Technology leaders in every organisation need to understand the value and disruptive potential of open source code, and encourage their developers to work across different projects, according to Sam Hunt, APAC VP of GitHub, Microsoft’s US$7.5 billion open source hosting company. 

Hunt told Which-50 open source software has become fundamental to digital transformation, allowing organisations to reuse code and innovate on top of it – where organisations generate value – allowing developers to move faster and innovate more.

“Compare it to the car industry,” Hunt said.

“A car manufacturer in this day and age doesn’t go back and redesign every single piece of a car. They might put it together physically, they might innovate on some safety features or on some performance features, but they are not reinventing the wheel.

“Code is the same and open source is that global OEM library for organisations to not reinvent the wheel.”

According to Hunt, open source code can make up as much as 80 per cent of a typical piece of software, and he notes most organisations today “are a software company in some way, shape or form.” Developers can pull that code, usually for free, and spend more time on the remaining 20 per cent, or as Hunt calls it, the “secret sauce”.

Sam Hunt, VP APAC, GitHub. Supplied.

And the collaborative, community approach – GitHub is the largest repository with over 40 million developers – is being implemented by nearly every business, Hunt says, even if technology leaders aren’t always aware.

GitHub research found open source software is relied on in 99 per cent of new software products and more than 3 million organisations are using GitHub as a repository to access it, including around half of the Fortune 500.

Multinationals like Ford, SAP and Spotify use GitHub’s enterprise tools, while locally, REA group says GitHub is also proving a valuable recruitment tool. 

By 2025, GitHub says the number of developers using its platform will reach 100 million.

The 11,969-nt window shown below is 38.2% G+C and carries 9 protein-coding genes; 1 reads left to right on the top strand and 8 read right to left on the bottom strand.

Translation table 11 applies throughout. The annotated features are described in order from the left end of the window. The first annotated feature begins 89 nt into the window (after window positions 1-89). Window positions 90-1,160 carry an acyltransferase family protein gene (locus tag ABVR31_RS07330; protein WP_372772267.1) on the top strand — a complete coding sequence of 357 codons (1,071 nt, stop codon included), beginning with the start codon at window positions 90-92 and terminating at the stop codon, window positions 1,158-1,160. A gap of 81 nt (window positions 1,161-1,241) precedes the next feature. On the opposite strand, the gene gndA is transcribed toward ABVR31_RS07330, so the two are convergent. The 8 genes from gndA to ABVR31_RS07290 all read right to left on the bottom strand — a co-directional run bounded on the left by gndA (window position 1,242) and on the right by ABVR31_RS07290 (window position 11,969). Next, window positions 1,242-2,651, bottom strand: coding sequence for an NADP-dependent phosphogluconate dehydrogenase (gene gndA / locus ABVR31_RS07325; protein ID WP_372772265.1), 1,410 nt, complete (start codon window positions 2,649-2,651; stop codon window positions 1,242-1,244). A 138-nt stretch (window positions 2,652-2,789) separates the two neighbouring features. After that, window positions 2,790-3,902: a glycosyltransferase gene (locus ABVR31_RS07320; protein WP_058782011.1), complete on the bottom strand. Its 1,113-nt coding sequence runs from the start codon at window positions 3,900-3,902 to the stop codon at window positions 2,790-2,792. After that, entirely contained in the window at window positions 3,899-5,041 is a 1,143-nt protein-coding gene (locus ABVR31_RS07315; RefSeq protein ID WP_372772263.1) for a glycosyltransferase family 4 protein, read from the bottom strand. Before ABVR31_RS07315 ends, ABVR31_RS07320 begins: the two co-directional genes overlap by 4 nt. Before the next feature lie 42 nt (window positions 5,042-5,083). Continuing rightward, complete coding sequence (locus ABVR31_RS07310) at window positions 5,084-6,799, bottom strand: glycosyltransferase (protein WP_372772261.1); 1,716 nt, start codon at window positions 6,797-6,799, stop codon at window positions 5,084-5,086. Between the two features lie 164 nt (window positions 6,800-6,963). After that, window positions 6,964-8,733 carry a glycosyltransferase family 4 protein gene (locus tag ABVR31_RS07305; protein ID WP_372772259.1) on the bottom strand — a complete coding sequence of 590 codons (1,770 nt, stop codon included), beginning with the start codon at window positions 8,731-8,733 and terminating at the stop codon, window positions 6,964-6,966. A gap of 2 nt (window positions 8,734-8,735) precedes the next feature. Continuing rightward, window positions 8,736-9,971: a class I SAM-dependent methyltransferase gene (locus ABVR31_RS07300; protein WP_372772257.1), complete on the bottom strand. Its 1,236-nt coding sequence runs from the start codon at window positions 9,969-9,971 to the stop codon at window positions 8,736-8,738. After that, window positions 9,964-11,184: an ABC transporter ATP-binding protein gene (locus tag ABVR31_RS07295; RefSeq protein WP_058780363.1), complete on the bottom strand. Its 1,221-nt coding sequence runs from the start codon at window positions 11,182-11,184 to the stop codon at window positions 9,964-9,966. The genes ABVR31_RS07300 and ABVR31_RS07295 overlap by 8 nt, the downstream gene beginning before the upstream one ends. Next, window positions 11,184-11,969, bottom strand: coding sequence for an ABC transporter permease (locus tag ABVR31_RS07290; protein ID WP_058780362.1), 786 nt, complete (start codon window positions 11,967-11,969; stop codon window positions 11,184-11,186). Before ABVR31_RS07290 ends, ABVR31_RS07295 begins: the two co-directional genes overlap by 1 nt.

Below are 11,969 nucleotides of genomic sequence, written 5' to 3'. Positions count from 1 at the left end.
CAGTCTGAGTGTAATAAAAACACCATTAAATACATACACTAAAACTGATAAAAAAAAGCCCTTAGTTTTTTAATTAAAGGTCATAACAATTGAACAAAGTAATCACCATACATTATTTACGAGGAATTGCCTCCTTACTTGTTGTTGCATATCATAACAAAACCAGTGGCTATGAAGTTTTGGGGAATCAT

“You want to leverage that,” Hunt says of the millions of developers sharing and improving open source code.

“It’s got more eyes on it, it’s got more input from its community that could potentially benefit your organisation. And you really focus and hone in on what that core business value is that you’re delivering within your development.”

Open source roadblocks

According to Hunt, organisations leveraging open source usually run into a cultural challenge.

While developers are typically comfortable with the collaborative, community culture of open source it does not always transfer to business projects, particularly in large IT projects where innovation and contributing elsewhere are not always encouraged.

“If [developers] don’t think that the work supports that sort of openness, then obviously [there is] a fear of condemnation for input to something that they don’t necessarily own.

“And when you tie it to your job or your income, that’s something that maybe shuts people down from actually taking that growth approach.”

Business leaders should, therefore, nurture the open culture and try to breakdown organisational silos, encouraging developers to contribute to other areas.

“Developers want to work on cool stuff. They want to write the next great thing that’ going to deliver something fantastic in a product people want to consume – they don’t want to get stuck in the mundane.

“So that’s where you want more eyes on it and that’s why the culture is so important.”

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